Are you struggling with chronic pain? You are not alone. Did you know there are more than 100 million Americans with the same condition? Arthritis, fibromyalgia, low back pain and migraines are just some of the common chronic pain conditions that affect many people for weeks, months or years.
If you have been suffering from recurring pain, it’s time to get help. You can change your life for the better by not ignoring the pain. Seeking treatment is your best recourse. Here are the telltale signs that you need pain relief; if you are experiencing any of these symptoms, you need to get in touch with a pain management specialist:
- Frequent pain, even if mild
- Recurring pain that interferes with your daily life
- Pain that limits your mobility or ability to do your work
- Pain that occasionally creeps up on you but has gradually become bothersome
- Serious & debilitating pain
Did you know pain relief can be achieved simply by walking? It’s one of the best prescriptions for recurring pain conditions. Exercise triggers the production of our body’s natural painkillers called endorphins. Try to walk for 30 minutes a day, five days a week. In addition, strength training can reduce the pain. Aim for twice-a-week weight training sessions. But before doing any of these exercises, consult your doctor.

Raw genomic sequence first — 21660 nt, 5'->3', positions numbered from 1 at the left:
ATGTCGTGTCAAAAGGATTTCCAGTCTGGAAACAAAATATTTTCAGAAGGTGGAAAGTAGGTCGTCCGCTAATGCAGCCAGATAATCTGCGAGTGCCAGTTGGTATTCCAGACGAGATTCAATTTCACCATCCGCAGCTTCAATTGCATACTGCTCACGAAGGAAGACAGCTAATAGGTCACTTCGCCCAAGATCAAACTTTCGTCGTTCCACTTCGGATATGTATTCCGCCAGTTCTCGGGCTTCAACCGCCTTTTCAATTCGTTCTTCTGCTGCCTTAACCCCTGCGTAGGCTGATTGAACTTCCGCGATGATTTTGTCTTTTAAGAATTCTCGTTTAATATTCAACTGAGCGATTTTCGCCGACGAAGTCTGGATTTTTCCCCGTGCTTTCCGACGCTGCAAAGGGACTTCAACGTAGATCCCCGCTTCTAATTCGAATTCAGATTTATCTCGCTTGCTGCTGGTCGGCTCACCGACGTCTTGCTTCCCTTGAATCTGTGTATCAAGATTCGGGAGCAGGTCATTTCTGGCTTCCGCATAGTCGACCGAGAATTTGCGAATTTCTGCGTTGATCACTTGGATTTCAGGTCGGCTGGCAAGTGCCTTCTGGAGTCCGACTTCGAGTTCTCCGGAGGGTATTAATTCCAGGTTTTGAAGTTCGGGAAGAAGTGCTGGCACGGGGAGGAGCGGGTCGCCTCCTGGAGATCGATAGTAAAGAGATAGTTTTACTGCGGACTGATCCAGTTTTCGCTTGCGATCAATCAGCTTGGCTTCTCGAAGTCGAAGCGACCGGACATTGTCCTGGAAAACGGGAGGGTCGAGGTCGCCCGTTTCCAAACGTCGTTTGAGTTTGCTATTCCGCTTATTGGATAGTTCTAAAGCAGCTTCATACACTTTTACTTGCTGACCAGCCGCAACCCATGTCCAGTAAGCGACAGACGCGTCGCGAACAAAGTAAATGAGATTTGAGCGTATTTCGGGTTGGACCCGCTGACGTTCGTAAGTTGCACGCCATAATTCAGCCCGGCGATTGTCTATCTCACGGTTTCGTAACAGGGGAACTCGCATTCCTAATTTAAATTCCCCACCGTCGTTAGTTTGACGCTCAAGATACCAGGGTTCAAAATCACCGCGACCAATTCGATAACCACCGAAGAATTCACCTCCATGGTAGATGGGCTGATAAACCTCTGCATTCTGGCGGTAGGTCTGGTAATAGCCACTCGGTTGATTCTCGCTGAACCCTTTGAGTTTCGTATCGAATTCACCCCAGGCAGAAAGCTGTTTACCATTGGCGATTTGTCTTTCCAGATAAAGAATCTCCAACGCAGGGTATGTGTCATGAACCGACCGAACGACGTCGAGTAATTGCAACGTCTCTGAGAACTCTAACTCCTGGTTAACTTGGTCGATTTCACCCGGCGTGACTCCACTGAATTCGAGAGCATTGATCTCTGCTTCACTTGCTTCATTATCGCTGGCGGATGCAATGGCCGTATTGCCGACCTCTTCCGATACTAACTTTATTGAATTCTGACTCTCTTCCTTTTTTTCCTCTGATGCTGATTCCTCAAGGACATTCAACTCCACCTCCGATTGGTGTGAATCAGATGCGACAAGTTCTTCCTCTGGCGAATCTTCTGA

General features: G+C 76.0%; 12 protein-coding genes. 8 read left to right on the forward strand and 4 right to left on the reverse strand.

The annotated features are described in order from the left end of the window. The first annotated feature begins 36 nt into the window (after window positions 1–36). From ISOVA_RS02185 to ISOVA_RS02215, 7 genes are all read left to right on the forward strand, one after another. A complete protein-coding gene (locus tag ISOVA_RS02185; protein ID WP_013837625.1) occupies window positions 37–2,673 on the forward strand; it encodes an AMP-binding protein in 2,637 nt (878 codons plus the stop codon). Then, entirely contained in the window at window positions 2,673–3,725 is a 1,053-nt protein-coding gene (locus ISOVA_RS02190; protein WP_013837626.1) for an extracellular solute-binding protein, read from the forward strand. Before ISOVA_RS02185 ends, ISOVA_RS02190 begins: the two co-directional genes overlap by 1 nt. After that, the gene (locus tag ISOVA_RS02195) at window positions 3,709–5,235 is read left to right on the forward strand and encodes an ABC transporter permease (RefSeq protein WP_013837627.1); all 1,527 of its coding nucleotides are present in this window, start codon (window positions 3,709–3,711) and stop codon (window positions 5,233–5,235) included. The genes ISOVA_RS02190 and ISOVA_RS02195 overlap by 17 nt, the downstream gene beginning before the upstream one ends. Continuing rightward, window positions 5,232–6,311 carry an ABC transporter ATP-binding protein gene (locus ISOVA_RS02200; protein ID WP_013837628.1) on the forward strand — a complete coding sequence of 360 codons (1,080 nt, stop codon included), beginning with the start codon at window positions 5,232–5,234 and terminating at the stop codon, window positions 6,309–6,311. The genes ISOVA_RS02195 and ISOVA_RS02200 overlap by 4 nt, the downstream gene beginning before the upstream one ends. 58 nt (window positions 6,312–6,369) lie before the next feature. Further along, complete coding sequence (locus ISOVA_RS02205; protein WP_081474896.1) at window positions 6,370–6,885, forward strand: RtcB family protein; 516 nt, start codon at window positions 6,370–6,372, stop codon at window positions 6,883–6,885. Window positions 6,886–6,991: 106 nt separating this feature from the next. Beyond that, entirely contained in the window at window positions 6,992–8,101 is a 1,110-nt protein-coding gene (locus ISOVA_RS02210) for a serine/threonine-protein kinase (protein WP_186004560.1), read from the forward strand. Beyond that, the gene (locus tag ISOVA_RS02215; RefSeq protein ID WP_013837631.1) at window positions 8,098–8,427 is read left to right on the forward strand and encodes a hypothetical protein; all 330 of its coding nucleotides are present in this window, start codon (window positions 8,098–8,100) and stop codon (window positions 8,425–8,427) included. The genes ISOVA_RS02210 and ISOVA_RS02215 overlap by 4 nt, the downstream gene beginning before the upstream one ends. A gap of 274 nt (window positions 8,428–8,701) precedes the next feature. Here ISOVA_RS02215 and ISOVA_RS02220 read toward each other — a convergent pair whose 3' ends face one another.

Whenever you’re stuck in traffic or glued to your office desk, don’t forget to take deep breaths once in a while. Stress can build up and trigger migraine or tension headaches. For a minute or so, inhale deeply and slowly. Feel your chest rise with each intake of air then slowly release it as you exhale. You may feel some of the tension and pain drift away.
If is also possible that food can trigger your pain condition. Fatty meats, red wine, cheese, milk and processed food items that contain MSG are the usual suspects. Keep a diary of everything you eat and discover which food items triggered the chronic pain.
Consider other pain relief techniques like acupuncture and yoga. As tempting as it may be, never overuse over-the-counter painkillers. While they are good for occasional use, taking them in high doses can be risky.
If you’re in pain, it is best to see a pain management specialist.